How to tell if your lawn needs dethatching — and how often you should do it

A rake dethatching a lawn
(Image credit: Shutterstock)

If you have a lawn in your yard, you likely have thatch — even if you’ve never heard of it before. Underneath those beautiful blades of grass, resting on top of the soil, is a layer of organic matter and debris known as thatch. This matter could be made up of grass clippings, leaves, roots, and rhizomes that fall onto the grass and get pushed down to the soil level. Thatch refers to the build up that occurs when the rate of matter decomposition is slower than the rate of accumulation. 

Thatch is common and even desired for healthy lawn maintenance, but it can cause problems if it gets too thick. This is because a thin layer of thatch can help to regulate temperature, provide nutrients and conserve water moisture. But a thick layer, measuring over an inch in thickness, prohibits water, air and fertilizer from penetrating the soil and roots. Heat can become trapped in thatch, which hurts the grass stalks and leaves them vulnerable to drought and stress. When you do water, this moisture can also get trapped and create an ideal breeding ground for pests and disease.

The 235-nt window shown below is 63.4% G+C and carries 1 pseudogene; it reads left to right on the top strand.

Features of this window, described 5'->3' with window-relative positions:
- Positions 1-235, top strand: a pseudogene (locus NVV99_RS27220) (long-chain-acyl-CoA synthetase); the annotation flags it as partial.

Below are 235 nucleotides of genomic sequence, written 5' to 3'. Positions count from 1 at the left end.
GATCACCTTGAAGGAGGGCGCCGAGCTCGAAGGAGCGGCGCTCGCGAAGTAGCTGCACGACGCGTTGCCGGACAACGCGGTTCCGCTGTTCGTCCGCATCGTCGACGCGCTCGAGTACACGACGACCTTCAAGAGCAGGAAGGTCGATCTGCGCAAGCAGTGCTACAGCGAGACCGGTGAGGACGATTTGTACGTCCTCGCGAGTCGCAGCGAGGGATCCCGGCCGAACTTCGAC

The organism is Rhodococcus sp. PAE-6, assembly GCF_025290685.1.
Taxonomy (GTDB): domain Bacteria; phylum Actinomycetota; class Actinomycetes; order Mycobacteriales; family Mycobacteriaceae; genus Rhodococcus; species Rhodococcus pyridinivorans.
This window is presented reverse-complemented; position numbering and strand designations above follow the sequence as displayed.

This is when dethatching comes in. 

What is dethatching?

Someone using an electric dethatcher on a lawn while another collects the loose thatch with a rake

(Image credit: Shutterstock)

Dethatching is the process of raking up some of the thatch on your lawn and removing it, so that the thatch level returns to the desired amount (up to 1 inch.) It can be done manually or with a power tool and should occur much less frequently than mowing or fertilizing, yet it has an outsized impact on your lawn health. 

Dethatching relies on physically pulling at and dredging up the thatch, which can also remove some grass in the process. We go into detail here about how to dethatch your lawn. As you'd expect, it's important to use the right tools for your lawn and to dethatch sparingly, so that the grass isn’t put under too much stress. Dethatching every 2-3 years can really help keep your grass in good condition.

Dethatching isn’t about removing the entire layer of thatch, but reducing it.

Remember that dethatching isn’t about removing the entire layer of thatch, but reducing it. As some thatch is beneficial, it’s important to gauge the level of thatch present before you take action, so that you can ensure some coverage remains. Use appropriate tools to help you remove the right amount, such as a heavy, short-tined rake with curved blades that will pull up the thatch; a power rake that is set to dig up thatch without destroying the grass; or a vertical mower, which can tackle thicker thatch.